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Best of Rebel’s Saturday selection delivered on its promise, but lacked protagonist diversity

Rebel Film Festival showcases the best of the best from its five year run of short films.

By Milo Clenshaw, Second Year, Film & English

Rebel Film Festival showcases the best of the best from its five year run of short films.

Promising some of the organisers' favourite films from previous years, ‘Best of Rebel’ delivers everything from comedy and charm to the skateboarding French farm-boys of Le Skate Moderne (dir. Antoine Besse). With the festival's website boasting an impressive 239 films screened in competition, it must have been a labour of love to cut the programme down to just five, the total run-time lasting just over 45 mins.

The collection opens with One-Minute Time Machine (dir. Devon Avery), a film that bounces the viewer between moments of laughter and existential angst. It's an uncomplicated premise about the possibilities of a time machine which lets you rewind your last minute, but despite its simplicity, it’s well executed and doesn't try to achieve anything too ambitious.

One-Minute Time Machine _ Sploid Short Film Festival · Official Selection from on Vimeo.

Vimeo / / One-Minute Time Machine (dir. Devon Avery)

The second - and longest - film screening is I Used to be Famous (dir. Eddie Sternberg). What starts out as cringey Inbetweeners-esque humour quickly segways into a heartwarming and refreshing look at mental disability, the power of music and the importance of companionship. Its humour stops it from crossing over into the overly sentimental, and Tom Bacon's performance as washed-up musician Vince is its crowning feature.

Next up is The Fly (dir. Olly Williams), which manages to combine humour, high-stakes drama and thrilling moments of gore all with a single setting and actor. It gets the biggest reaction from the audience, with people laughing and wincing in equal measure.

While it is again a high quality and memorable film, it begins to expose the one criticism I would make about the collection. All of the films selected centre around white, cis-het male narratives, and while this is of course a symptom of the film industry in general, I believe in the responsibility of independent festivals like Rebel to exhibit diverse talent, especially from a choice of over 200 films.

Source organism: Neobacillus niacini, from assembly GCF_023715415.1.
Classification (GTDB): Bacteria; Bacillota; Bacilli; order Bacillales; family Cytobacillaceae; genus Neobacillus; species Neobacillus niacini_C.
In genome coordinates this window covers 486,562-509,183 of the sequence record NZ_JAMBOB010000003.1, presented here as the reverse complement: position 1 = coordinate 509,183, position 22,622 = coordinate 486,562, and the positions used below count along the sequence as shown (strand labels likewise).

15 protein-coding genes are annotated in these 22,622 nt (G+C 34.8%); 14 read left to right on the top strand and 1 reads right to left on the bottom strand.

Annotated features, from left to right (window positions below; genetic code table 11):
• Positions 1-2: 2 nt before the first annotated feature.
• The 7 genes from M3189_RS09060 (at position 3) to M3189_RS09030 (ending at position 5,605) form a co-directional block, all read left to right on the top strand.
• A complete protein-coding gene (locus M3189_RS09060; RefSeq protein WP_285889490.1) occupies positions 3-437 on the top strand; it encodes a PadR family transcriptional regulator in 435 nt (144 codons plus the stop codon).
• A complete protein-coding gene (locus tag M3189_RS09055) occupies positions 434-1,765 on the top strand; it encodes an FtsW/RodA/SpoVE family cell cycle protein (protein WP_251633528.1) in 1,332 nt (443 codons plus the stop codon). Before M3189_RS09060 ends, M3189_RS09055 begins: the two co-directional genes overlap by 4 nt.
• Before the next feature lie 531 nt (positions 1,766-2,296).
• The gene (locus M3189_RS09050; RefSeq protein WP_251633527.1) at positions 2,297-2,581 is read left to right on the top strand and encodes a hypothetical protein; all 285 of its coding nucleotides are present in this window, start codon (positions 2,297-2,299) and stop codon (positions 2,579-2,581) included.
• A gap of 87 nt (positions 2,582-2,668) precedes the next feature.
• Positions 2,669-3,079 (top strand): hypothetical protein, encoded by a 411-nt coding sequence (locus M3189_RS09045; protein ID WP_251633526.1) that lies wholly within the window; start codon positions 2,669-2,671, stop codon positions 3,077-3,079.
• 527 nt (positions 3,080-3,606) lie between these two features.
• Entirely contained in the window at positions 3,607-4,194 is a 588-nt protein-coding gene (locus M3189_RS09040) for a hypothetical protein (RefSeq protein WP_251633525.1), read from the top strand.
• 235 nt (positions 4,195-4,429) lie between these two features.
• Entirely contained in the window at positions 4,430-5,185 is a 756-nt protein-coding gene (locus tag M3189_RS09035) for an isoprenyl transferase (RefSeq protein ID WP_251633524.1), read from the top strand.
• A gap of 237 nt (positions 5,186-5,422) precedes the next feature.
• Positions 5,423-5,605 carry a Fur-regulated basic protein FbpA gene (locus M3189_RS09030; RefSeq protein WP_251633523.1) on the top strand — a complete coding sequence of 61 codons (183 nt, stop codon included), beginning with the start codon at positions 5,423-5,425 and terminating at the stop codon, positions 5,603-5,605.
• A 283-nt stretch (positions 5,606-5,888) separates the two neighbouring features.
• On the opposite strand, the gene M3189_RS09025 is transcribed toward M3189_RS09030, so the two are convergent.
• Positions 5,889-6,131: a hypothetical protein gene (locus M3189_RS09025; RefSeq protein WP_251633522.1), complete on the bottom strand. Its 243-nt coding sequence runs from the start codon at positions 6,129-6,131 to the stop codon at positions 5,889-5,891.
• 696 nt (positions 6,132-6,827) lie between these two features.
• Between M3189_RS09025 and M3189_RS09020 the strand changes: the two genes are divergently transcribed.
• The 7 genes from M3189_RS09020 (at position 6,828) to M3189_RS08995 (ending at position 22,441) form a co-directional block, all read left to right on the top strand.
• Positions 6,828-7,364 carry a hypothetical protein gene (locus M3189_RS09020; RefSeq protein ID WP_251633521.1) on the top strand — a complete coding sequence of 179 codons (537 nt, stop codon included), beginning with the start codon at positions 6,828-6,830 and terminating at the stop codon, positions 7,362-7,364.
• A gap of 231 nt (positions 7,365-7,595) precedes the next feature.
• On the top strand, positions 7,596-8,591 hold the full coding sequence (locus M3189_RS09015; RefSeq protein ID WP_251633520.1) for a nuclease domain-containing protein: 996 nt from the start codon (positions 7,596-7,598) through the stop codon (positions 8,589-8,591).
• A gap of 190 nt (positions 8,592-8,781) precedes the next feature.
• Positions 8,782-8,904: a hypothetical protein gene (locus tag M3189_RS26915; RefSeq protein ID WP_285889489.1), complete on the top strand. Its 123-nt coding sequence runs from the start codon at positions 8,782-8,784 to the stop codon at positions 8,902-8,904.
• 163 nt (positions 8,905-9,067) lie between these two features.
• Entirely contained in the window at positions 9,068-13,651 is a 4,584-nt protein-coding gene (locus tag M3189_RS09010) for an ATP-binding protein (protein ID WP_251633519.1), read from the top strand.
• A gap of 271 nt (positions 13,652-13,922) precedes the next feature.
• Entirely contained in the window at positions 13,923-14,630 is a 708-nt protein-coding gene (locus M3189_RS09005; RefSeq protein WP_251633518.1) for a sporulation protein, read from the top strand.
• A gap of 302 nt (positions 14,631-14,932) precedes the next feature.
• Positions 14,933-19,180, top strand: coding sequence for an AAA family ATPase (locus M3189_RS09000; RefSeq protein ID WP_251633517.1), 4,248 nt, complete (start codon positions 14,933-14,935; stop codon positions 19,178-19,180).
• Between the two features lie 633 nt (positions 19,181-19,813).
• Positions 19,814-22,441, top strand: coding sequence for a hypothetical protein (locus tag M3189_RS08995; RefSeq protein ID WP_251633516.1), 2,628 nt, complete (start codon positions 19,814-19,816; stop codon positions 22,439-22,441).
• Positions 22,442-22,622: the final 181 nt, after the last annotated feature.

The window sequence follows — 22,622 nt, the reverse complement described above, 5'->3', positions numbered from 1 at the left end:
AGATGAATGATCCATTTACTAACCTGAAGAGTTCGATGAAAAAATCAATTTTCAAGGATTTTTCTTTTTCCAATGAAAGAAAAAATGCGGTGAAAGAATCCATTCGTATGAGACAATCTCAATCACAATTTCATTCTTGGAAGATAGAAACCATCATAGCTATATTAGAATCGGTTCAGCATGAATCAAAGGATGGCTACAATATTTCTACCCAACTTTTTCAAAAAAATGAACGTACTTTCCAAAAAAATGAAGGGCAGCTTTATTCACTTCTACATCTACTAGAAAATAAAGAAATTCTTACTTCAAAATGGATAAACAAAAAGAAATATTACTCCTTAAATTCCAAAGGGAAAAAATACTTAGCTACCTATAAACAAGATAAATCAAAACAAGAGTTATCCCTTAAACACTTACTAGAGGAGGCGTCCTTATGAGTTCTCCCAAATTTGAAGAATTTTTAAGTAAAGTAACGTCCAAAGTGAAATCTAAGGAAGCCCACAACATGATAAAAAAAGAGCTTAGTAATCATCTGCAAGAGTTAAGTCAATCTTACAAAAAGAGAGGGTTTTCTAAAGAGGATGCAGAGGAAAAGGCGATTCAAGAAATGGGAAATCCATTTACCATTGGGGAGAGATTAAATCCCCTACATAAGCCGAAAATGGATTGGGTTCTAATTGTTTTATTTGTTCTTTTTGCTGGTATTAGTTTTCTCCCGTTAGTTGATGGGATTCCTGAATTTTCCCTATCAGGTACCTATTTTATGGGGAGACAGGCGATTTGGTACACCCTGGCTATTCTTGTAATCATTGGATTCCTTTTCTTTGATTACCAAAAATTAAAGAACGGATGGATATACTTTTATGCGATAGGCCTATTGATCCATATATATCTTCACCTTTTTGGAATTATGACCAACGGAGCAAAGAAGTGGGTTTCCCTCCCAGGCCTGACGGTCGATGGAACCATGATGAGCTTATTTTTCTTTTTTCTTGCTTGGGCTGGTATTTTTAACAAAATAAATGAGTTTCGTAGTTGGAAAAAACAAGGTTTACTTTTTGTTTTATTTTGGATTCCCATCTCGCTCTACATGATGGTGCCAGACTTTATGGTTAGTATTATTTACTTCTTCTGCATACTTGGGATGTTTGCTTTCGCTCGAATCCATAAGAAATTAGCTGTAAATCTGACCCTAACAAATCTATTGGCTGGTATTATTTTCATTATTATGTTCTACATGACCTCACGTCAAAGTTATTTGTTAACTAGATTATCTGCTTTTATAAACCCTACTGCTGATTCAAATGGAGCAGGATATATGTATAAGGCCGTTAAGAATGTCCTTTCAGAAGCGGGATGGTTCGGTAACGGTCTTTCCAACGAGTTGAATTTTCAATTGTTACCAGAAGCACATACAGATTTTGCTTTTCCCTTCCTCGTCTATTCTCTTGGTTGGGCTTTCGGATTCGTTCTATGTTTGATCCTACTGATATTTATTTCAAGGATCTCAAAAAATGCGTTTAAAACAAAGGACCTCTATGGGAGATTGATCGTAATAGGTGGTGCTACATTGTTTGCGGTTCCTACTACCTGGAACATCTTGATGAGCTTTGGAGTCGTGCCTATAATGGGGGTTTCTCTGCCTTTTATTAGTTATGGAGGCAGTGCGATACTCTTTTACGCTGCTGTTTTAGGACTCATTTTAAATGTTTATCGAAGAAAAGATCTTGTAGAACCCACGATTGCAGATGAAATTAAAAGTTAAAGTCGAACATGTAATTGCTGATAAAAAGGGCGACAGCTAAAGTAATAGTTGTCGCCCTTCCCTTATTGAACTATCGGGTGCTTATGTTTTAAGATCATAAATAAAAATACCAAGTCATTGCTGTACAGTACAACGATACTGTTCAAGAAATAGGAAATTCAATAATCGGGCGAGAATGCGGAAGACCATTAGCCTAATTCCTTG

Rebel Film Festival / Backstory (dir. Joschka Laukeninks)

I don't think this issue would have been as noticeable if the programme didn't end with Backstory (dir. Joschka Laukeninks), a film Rebel's website promises will take your breath away and have you welling up in the cinema. I do not want to detract from the film's value; on the contrary, I think it is an emotive and beautifully shot story and a great way to end the collection. However, after four shorts all focusing on a very similar kind of protagonist I couldn't help but notice that this film's supposedly intimate journey through someone's life is most definitely aimed at the kind of audience reflected in its main character.

This kind of issue is so frustrating to me because otherwise I would be recommending ‘Best of Rebel’ wholeheartedly. It is clear that the festival's organisers have put effort and passion into its curation, and the films flow from entertaining to affecting. There is more diversity to be seen in some of the other films on show over the weekend, so maybe next year Rebel's favourite picks will include some deviation from the white male lead. ‘Best of Rebel’ exhibits some of the best quality films from over the years on an independent, accessible platform; now all they need is a little more representation.

The first ‘Best of Rebel’ collection was shown at Bristol Rebel Film Festival on February 23.

Featured Image Credit: Rebel Film Festival / Le Skate Moderne (dir. Antoine Besse)

Are independent film festivals the key drivers of diversity in the industry?

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